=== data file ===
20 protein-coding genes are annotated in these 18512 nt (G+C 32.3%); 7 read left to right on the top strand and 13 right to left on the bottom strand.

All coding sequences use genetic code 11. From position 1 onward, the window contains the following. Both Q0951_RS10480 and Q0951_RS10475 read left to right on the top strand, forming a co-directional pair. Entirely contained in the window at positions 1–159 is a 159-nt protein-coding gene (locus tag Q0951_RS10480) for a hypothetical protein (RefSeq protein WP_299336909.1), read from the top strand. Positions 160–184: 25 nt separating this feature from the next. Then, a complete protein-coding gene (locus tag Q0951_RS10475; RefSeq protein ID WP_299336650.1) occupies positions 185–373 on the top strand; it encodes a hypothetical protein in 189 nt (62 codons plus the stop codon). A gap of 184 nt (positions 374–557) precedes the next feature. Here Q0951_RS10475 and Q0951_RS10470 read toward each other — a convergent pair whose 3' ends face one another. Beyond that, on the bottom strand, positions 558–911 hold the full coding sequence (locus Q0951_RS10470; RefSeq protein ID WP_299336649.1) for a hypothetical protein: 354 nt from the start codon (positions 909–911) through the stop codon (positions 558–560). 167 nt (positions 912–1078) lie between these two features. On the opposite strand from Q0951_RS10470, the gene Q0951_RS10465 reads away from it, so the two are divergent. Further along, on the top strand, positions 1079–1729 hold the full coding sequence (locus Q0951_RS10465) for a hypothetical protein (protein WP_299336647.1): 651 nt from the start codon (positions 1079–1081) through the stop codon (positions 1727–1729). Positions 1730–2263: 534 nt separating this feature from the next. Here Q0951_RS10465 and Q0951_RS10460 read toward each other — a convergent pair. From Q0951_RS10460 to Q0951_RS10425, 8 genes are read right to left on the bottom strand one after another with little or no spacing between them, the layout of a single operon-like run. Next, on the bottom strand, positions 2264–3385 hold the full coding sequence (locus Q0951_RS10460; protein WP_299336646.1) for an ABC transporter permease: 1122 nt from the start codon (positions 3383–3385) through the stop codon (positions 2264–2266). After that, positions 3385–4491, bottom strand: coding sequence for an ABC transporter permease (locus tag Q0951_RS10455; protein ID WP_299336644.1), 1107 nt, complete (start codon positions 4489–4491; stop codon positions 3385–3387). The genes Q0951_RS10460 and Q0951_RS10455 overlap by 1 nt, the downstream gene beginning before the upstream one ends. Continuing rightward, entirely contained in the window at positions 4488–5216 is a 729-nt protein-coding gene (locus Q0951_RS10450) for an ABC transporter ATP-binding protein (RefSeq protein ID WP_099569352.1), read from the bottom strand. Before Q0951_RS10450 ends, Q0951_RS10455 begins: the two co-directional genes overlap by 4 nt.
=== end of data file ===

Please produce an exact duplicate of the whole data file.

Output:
20 protein-coding genes are annotated in these 18512 nt (G+C 32.3%); 7 read left to right on the top strand and 13 right to left on the bottom strand.

All coding sequences use genetic code 11. From position 1 onward, the window contains the following. Both Q0951_RS10480 and Q0951_RS10475 read left to right on the top strand, forming a co-directional pair. Entirely contained in the window at positions 1–159 is a 159-nt protein-coding gene (locus tag Q0951_RS10480) for a hypothetical protein (RefSeq protein WP_299336909.1), read from the top strand. Positions 160–184: 25 nt separating this feature from the next. Then, a complete protein-coding gene (locus tag Q0951_RS10475; RefSeq protein ID WP_299336650.1) occupies positions 185–373 on the top strand; it encodes a hypothetical protein in 189 nt (62 codons plus the stop codon). A gap of 184 nt (positions 374–557) precedes the next feature. Here Q0951_RS10475 and Q0951_RS10470 read toward each other — a convergent pair whose 3' ends face one another. Beyond that, on the bottom strand, positions 558–911 hold the full coding sequence (locus Q0951_RS10470; RefSeq protein ID WP_299336649.1) for a hypothetical protein: 354 nt from the start codon (positions 909–911) through the stop codon (positions 558–560). 167 nt (positions 912–1078) lie between these two features. On the opposite strand from Q0951_RS10470, the gene Q0951_RS10465 reads away from it, so the two are divergent. Further along, on the top strand, positions 1079–1729 hold the full coding sequence (locus Q0951_RS10465) for a hypothetical protein (protein WP_299336647.1): 651 nt from the start codon (positions 1079–1081) through the stop codon (positions 1727–1729). Positions 1730–2263: 534 nt separating this feature from the next. Here Q0951_RS10465 and Q0951_RS10460 read toward each other — a convergent pair. From Q0951_RS10460 to Q0951_RS10425, 8 genes are read right to left on the bottom strand one after another with little or no spacing between them, the layout of a single operon-like run. Next, on the bottom strand, positions 2264–3385 hold the full coding sequence (locus Q0951_RS10460; protein WP_299336646.1) for an ABC transporter permease: 1122 nt from the start codon (positions 3383–3385) through the stop codon (positions 2264–2266). After that, positions 3385–4491, bottom strand: coding sequence for an ABC transporter permease (locus tag Q0951_RS10455; protein ID WP_299336644.1), 1107 nt, complete (start codon positions 4489–4491; stop codon positions 3385–3387). The genes Q0951_RS10460 and Q0951_RS10455 overlap by 1 nt, the downstream gene beginning before the upstream one ends. Continuing rightward, entirely contained in the window at positions 4488–5216 is a 729-nt protein-coding gene (locus Q0951_RS10450) for an ABC transporter ATP-binding protein (RefSeq protein ID WP_099569352.1), read from the bottom strand. Before Q0951_RS10450 ends, Q0951_RS10455 begins: the two co-directional genes overlap by 4 nt.